Adventure Nomad

Adventure Nomad

Thursday, October 21, 2010

Adventure Photography Part I: The Camera

Before buying a camera, perhaps it's best to examine your role in the adventure you're participating in.  Are you there as a functioning expedition member, or perhaps a racer in a competition; or are you there primarily just to photograph?  If you are there just as a photographer, then the full spectrum of photographic equipment opens up to you, as you won't be encumbered by weight and other considerations.  For an expedition member or racer, photography is likely to play a secondary role, after considerations of achieving the goals of the expedition or race, safety, speed and efficiency.  This is the type of photography we'll be looking at.

Trekking in Nepal with a Nikon D300, 18-200mm lens

First off, what adventure are you participating in?  Hiking, mountaineering and adventure travel lend themselves well to still photography.  The action is slower, and you generally have both hands free to play around with a camera and have some time to compose the shot.  Biking, skiing and kayaking lend themselves better to video photography.  Not only are your hands busy doing something else, but the action is faster in these sports and capturing the movement is a big part of showcasing the activity.  Sometimes, a combination of the still and video photography works well, and these days, many cameras do both.  Here are my picks:

My top picks for a DSLR would be the Nikon D7000 (or D3100 if you want to go lighter or cheaper).  There are a number of other DSLRs that would do the job too, like the Canon 7D or 550D.  It's just that I'm more familiar with the Nikon brand.  I wouldn't get too hung up on the brand of camera.  If you like the way it feels, looks and handles, it will work.
Last Light at Manvar.  Taken with a Nikon D300, 18-200mm lens

I would pair the body with an 18-200mm lens first and then perhaps a 12-24mm (or 10-24mm) lens.  Sometimes, I'll add a 50mm F/1.4 for shallow depth of field shots.  I'm always on the the search for better quality, but time and again, I come back to the 18-200mm as the basic lens for adventure shooting.  Why?  When you're tired, you don't have to move around a lot to get a shot; or sometimes you just can't, as when you are roped-in.  The 18-200mm gives you a wide focal length range without having to think about changing lenses, or cleaning a bunch of lenses, or carrying a bunch of lenses.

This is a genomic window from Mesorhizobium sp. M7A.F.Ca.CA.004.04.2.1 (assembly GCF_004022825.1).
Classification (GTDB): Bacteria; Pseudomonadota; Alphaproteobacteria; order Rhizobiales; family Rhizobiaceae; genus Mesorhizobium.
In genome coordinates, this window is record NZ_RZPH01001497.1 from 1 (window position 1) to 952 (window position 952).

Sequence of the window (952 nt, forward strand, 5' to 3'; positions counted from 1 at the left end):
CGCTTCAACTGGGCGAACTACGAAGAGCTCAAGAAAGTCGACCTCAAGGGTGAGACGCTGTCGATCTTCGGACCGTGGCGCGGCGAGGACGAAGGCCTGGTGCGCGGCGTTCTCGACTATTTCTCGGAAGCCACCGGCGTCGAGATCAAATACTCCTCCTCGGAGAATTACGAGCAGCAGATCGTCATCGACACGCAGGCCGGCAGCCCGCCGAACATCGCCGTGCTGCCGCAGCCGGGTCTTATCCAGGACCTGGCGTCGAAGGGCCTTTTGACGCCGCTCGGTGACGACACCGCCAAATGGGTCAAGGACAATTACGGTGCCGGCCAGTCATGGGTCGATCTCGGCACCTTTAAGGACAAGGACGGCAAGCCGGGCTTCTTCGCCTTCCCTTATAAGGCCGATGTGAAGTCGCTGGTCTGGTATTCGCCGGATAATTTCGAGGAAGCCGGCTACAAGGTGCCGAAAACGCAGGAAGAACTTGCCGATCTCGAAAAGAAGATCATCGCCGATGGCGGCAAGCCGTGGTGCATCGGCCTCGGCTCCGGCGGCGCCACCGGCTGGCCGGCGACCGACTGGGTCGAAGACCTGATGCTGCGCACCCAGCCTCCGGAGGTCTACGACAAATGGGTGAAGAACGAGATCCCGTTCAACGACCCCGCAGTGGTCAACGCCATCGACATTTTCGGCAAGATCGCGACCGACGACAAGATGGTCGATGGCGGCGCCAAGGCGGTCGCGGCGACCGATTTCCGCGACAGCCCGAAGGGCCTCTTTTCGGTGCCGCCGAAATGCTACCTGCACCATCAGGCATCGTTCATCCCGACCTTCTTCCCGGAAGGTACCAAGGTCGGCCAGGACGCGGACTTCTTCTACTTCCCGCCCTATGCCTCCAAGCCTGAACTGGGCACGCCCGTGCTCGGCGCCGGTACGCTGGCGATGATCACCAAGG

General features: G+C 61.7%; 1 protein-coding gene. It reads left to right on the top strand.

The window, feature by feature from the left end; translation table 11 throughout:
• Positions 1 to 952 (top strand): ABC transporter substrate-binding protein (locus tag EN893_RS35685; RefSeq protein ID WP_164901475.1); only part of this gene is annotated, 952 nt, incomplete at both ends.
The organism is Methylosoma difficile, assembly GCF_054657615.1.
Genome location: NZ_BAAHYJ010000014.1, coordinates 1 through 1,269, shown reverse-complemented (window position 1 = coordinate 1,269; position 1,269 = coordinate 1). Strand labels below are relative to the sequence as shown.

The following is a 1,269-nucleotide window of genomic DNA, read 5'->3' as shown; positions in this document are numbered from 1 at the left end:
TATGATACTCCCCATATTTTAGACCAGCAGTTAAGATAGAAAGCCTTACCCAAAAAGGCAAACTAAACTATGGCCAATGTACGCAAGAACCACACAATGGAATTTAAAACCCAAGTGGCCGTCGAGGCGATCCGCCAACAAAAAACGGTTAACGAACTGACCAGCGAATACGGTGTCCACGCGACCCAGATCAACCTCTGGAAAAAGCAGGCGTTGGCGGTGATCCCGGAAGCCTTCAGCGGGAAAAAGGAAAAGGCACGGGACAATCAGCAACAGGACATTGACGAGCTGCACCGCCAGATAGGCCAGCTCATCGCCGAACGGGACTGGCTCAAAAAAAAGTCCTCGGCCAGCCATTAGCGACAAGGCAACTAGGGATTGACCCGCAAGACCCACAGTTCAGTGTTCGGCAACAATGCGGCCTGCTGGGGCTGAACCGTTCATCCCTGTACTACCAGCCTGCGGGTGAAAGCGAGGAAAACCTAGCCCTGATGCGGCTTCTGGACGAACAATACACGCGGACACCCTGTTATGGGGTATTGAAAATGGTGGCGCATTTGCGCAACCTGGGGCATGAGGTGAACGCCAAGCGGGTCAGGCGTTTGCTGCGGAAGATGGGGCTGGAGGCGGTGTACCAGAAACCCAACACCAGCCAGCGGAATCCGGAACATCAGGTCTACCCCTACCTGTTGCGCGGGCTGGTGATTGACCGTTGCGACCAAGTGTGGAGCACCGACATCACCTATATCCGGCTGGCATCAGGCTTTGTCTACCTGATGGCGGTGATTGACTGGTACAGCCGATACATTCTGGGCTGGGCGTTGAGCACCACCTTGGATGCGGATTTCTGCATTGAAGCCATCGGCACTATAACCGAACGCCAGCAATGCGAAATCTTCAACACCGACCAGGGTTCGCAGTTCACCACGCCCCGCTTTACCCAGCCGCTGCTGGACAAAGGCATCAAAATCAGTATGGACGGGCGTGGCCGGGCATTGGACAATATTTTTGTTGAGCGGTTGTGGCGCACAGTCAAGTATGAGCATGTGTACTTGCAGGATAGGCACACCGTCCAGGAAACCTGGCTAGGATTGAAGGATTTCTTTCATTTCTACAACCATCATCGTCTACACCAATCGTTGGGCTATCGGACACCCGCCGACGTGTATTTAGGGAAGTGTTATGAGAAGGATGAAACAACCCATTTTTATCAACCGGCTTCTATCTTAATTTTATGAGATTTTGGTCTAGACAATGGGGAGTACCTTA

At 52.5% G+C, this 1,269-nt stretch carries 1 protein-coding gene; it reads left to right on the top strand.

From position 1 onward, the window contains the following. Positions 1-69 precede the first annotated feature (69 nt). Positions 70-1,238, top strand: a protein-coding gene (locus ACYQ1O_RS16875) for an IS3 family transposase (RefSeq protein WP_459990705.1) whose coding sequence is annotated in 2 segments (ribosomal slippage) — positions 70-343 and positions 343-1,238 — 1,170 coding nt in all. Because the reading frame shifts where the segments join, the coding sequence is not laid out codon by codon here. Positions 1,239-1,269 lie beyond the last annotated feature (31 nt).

Sometimes, the weight of a DSLR is too much.  Then, I'd take a compact.  My current choice for a compact would be the Panasonic LX5.  I haven't used the LX5, but my wife and I own two LX3s which we are very happy with.  The compact rides very well slung over the neck, either in front of me, or to the side.  It's light enough that I can bike or climb with it without feeling the weight.
Mountaineering with the Panasonic LX3 Compact Camera
The Micro 4/3 cameras like the Panasonic GF1 are an interesting option that I've also looked into.  For the time being, I've ruled them out because of cost.  If I need light, I'll go with a compact, and if I can afford the weight, I'll go with a DSLR.

Video Cam
I've limited experience with video, but I'd like to do more.  Apple's iMovie make combining still slideshows and video a breeze, and it's easy to upload onto a video sharing site for friends and family to see.
GoPro HD Hero mounted on my mountain bike

My choice for an adventure video cam is the GoPro HD Hero.  It's ultrawide angle and shoots 2 hours of HD video on one 16G SD card, and the battery lasts 2 1/2 hours.  It's light, rugged and waterproof down to 180'(60m).  There's a bunch of mounts available, depending on what sort of adventure you're into.  For example, other than the usual helmet mount, there's a chest mount that is useful for bikers and skiers, a suction cup mount for kayakers and surfers, and handlebar and rollbar mounts for motorsports or bikers.

Here's a slideshow/video presentation I made with the GoPro HD Heroof a recent mountain bike race:

Next up: Part II, Techniques

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